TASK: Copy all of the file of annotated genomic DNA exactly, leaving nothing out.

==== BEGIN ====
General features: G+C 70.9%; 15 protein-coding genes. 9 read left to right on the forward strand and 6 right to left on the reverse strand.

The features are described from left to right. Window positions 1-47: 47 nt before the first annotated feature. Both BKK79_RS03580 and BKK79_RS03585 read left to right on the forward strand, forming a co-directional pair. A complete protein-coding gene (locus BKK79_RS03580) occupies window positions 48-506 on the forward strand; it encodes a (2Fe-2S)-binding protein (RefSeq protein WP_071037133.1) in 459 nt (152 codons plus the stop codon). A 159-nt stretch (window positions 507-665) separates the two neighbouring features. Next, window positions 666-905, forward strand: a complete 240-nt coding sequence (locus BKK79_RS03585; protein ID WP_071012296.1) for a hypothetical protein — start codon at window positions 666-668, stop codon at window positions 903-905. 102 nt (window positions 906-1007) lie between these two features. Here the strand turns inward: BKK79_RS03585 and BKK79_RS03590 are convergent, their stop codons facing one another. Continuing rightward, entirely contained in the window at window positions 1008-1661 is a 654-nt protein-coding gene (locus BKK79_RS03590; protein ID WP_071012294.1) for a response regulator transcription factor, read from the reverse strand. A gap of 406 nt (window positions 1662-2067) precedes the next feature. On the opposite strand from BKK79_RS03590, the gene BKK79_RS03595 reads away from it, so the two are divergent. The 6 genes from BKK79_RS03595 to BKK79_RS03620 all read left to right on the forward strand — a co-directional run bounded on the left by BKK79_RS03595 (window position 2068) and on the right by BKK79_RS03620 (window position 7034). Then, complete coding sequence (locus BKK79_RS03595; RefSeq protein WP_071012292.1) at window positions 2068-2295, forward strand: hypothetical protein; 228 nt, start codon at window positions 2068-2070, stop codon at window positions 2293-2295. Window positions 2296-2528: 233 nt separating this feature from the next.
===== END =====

General features: G+C 70.9%; 15 protein-coding genes. 9 read left to right on the forward strand and 6 right to left on the reverse strand.

The features are described from left to right. Window positions 1-47: 47 nt before the first annotated feature. Both BKK79_RS03580 and BKK79_RS03585 read left to right on the forward strand, forming a co-directional pair. A complete protein-coding gene (locus BKK79_RS03580) occupies window positions 48-506 on the forward strand; it encodes a (2Fe-2S)-binding protein (RefSeq protein WP_071037133.1) in 459 nt (152 codons plus the stop codon). A 159-nt stretch (window positions 507-665) separates the two neighbouring features. Next, window positions 666-905, forward strand: a complete 240-nt coding sequence (locus BKK79_RS03585; protein ID WP_071012296.1) for a hypothetical protein — start codon at window positions 666-668, stop codon at window positions 903-905. 102 nt (window positions 906-1007) lie between these two features. Here the strand turns inward: BKK79_RS03585 and BKK79_RS03590 are convergent, their stop codons facing one another. Continuing rightward, entirely contained in the window at window positions 1008-1661 is a 654-nt protein-coding gene (locus BKK79_RS03590; protein ID WP_071012294.1) for a response regulator transcription factor, read from the reverse strand. A gap of 406 nt (window positions 1662-2067) precedes the next feature. On the opposite strand from BKK79_RS03590, the gene BKK79_RS03595 reads away from it, so the two are divergent. The 6 genes from BKK79_RS03595 to BKK79_RS03620 all read left to right on the forward strand — a co-directional run bounded on the left by BKK79_RS03595 (window position 2068) and on the right by BKK79_RS03620 (window position 7034). Then, complete coding sequence (locus BKK79_RS03595; RefSeq protein WP_071012292.1) at window positions 2068-2295, forward strand: hypothetical protein; 228 nt, start codon at window positions 2068-2070, stop codon at window positions 2293-2295. Window positions 2296-2528: 233 nt separating this feature from the next.